The team agrees that third place was disappointing. “Our third place win was mitigated by the fact that we really wanted first,” said Baker. “Our solution was progressive and so ‘Seattle,’” she added. “At UW we are taught to think outside the box, especially in the Business School. In the Spanish Department, we are not following formulas but are exploring ideas that are limitless. And that’s what we brought to our presentation.”

The team rehearsed their presentation with Marilís Mediavilla, Teaching Associate and Inma Raneda, Senior Lecturer. All three students were bolstered by the critiques and reaffirmation of their teachers.

 “When I first heard their presentation in Spanish,” said Raneda, “I was impressed by their language command, level of organization, creativity and the content of their work, and most of all by their energy, commitment and enthusiasm.” Raneda added that all three students are exemplary in every sense. “They always brought to my classes leadership abilities, persistent initiative, enthusiasm, and an incredible work ethic. It has been a joy to have them as students in my classroom.”

Mediavilla, who has also taught all three students, agreed. "I was greatly impressed by the work the team had put together not only linguistically but also conceptually speaking.  They had it all: determination, commitment, and success! They are role model students and, as a teacher, their enthusiasm and learning experience was the best reward for me. Way to go to the three of you!”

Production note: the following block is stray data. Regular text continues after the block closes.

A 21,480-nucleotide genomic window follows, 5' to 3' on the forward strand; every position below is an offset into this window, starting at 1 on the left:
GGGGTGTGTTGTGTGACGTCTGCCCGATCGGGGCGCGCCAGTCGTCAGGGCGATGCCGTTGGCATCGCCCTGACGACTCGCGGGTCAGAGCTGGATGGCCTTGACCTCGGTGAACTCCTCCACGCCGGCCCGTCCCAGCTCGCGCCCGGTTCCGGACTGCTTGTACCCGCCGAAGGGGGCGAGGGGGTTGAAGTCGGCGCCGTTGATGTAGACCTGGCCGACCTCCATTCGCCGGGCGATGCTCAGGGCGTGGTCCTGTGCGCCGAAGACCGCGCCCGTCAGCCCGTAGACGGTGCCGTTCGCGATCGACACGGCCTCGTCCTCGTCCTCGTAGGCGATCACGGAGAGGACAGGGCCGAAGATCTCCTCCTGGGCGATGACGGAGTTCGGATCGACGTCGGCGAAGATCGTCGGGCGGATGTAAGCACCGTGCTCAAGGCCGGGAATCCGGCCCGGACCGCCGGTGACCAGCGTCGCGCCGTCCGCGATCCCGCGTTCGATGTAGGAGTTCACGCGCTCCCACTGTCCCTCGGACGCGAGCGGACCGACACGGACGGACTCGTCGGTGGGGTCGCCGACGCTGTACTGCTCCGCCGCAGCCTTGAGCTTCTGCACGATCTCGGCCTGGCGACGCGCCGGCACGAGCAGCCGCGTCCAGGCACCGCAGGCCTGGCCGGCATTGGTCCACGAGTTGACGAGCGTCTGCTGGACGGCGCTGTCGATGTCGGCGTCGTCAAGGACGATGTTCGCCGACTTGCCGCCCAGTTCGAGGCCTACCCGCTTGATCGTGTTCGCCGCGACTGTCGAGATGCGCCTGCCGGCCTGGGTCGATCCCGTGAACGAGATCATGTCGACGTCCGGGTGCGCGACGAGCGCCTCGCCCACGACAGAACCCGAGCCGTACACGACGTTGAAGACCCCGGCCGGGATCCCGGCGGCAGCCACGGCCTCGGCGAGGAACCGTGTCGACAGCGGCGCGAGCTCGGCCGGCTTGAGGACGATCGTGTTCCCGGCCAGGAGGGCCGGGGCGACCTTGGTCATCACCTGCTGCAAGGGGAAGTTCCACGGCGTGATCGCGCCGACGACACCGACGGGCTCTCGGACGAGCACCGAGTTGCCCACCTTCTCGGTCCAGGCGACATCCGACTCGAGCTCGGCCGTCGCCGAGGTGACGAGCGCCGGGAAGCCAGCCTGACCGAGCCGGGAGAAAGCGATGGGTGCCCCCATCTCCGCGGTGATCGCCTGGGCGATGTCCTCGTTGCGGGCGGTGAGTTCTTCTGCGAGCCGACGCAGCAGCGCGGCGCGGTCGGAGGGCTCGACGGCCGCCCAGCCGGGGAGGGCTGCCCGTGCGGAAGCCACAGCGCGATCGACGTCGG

Despite his initial hesitation, Twaddle said the case competition experience was one of the top three highlights of his college experience. “I was representing the school I love, speaking the language I love and working with two colleagues I admire and for whom my admiration increased even more as a result of our work together.”

In closing, Baker, Twaddle and Upton reflected back on their time with the UW and, in particular the Spanish Division.

Twaddle said, “This was my dream college and I am proud to put it on my resume. My experiences, both domestically and internationally have been invaluable and have helped prepare me for a career in International Business.”

“The Spanish department added dimension to my education,” said Upton. It fed my passion to think differently and added a depth of increased social awareness to my business school degree. Baker agreed. “The Spanish Department made me a well-rounded individual. Being part of the Spanish Department provided balance for the numbers and rules in business classes.”

“The Business School develops you as a professional,” concluded Upton. “The Spanish Department develops you as a person. If you are not a well developed person, you can’t be a well developed professional.”